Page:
Congress passes $40 billion to fight terrorism
The Associated Press
WASHINGTON - White House officials and congressional leaders agreed early Friday
to final details of a $40 billion package to combat terrorism and recover from
attacks on the World Trade Center and the Pentagon. The figure was double what
President Bush requested.
Determined to show a united front, lawmakers also seemed to be near agreement
on a separate measure that would back the use of "necessary and appropriate
force" by President Bush against the people responsible for Tuesday's attacks.
House Speaker Dennis Hastert, R-Ill., said the House could consider that bill
as early as Friday.
Hastert said the two sides agreed to drop earlier language opposed by some
lawmakers that would also have approved use of force by Bush to "deter
and pre-empt any related future acts of terrorism or aggressions against the
United States." Opponents said that would have gone too far in eliminating
Congress' role in future incidents.
Leaders hope to push the spending measure through the House as early as today,
with the Senate to follow. A Saturday session of Congress was looking increasingly
At a Capitol meeting that ran past midnight Thursday, top lawmakers and White
House officials agreed that half the package would be available virtually immediately,
and half after details are spelled out in subsequent legislation. Administration
officials had hoped Congress would approve the measure in time for Bush to tout
it when he visits New York on Friday.
Even so, approval of such a vast sum just days after Tuesday's calamitous events
would be lightning speed for a Congress that usually takes weeks or months to
approve money for anything.
"We are shoulder to shoulder. We are in complete agreement that we will
act together as one," said House Democratic Leader Dick Gephardt of Missouri.
Earlier, Hastert had said that Bush agreed to sign the $40 billion measure
after meeting at the White House with New York lawmakers.
"There is a unanimous understanding that whatever we do this week is a
very minimal down payment to what will be required and what we will do in the
days and weeks ahead," said Senate Majority Leader Tom Daschle, D-S.D.
The spending agreement was worked out late in the afternoon, minutes before
the Capital was evacuated for about a half hour after bomb-sniffing dogs detected
a suspicious odor in a Senate office.
Lawmakers from New York- where the brunt of the casualties and damage occurred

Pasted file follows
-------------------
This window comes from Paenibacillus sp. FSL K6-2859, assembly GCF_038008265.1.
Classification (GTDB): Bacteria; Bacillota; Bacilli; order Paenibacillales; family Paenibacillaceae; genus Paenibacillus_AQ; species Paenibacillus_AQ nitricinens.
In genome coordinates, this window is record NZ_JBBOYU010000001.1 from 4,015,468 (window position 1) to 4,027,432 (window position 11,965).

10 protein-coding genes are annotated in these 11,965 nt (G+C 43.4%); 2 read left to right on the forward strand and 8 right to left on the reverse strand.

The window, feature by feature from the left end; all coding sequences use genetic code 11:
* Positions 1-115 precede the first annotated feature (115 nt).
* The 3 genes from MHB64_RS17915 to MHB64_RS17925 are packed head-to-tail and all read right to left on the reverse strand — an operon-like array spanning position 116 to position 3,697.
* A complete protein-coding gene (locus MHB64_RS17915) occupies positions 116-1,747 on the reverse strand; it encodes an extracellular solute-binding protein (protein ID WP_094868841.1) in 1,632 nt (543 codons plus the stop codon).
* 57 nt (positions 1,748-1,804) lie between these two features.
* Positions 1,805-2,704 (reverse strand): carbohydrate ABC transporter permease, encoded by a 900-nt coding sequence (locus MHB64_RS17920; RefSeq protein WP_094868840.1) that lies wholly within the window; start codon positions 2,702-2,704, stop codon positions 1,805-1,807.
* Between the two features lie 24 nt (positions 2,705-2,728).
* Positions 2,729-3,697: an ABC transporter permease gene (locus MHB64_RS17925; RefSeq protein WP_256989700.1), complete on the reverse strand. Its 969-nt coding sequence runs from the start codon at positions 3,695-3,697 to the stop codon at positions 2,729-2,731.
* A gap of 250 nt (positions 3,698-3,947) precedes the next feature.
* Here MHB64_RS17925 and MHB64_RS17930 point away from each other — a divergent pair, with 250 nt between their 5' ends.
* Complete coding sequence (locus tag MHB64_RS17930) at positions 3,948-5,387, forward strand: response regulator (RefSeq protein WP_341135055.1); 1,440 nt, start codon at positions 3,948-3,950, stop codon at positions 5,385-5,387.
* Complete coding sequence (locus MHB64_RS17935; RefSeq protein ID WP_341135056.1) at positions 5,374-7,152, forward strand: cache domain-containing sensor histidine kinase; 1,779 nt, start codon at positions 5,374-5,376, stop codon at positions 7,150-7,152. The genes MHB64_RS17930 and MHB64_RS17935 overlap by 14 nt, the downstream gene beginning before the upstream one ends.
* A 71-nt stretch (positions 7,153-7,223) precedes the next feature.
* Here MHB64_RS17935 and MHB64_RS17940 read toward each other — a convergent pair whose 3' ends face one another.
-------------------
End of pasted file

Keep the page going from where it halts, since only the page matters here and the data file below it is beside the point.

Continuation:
when the World Trade Center was obliterated- sought a commitment Thursday from
Bush for $20 billion to aid the state's recovery.
Instead, the bill's final version would require that at least half the $40
billion aid victims and their families, and pay for recovery efforts. That money
would most likely be spent in New York, Virginia and Pennsylvania, where Tuesday's
fourth hijacked airliner crashed.
In a day marked by several bipartisan meetings- unusual in themselves- Democratic
and Republic leaders traveled together across the Potomac River to view rescue
and recovery efforts at the Pentagon.
In broadly worded language, the $40 billion would go to attack victims; costs
by the federal and local governments for the rescue, cleanup and rebuilding
efforts; and improved security for transportation systems.
It could also be used "to counter, investigate or prosecute domestic or
international terrorism" and for "supporting national security"-
which could give Bush wide leeway to use funds to strike back at terrorists
and their supporters.
Both parties also seemed eager to approve separate legislation endorsing a
presidential use of force against those responsible for the attacks.
"It is always wiser to demonstrate national unity" by showing Congress
supports such action, said Senate Foreign Relations Committee Chairman Joseph
Participants said completion of that bill could slip to next week, complicated
by the age-old jealously between the two branches of government over the power
to wage war.
In 1964, Congress approved the Gulf of Tonkin resolution authorizing President
Johnson "to take all necessary measures" to protect U.S. forces and
prevent aggression. Johnson and subsequent presidents used that resolution to
wage the Vietnam War, to the subsequent regret of many lawmakers.
The Constitution gives the president, as a commander in chief, authority to
wage war while leaving Congress the power to declare war.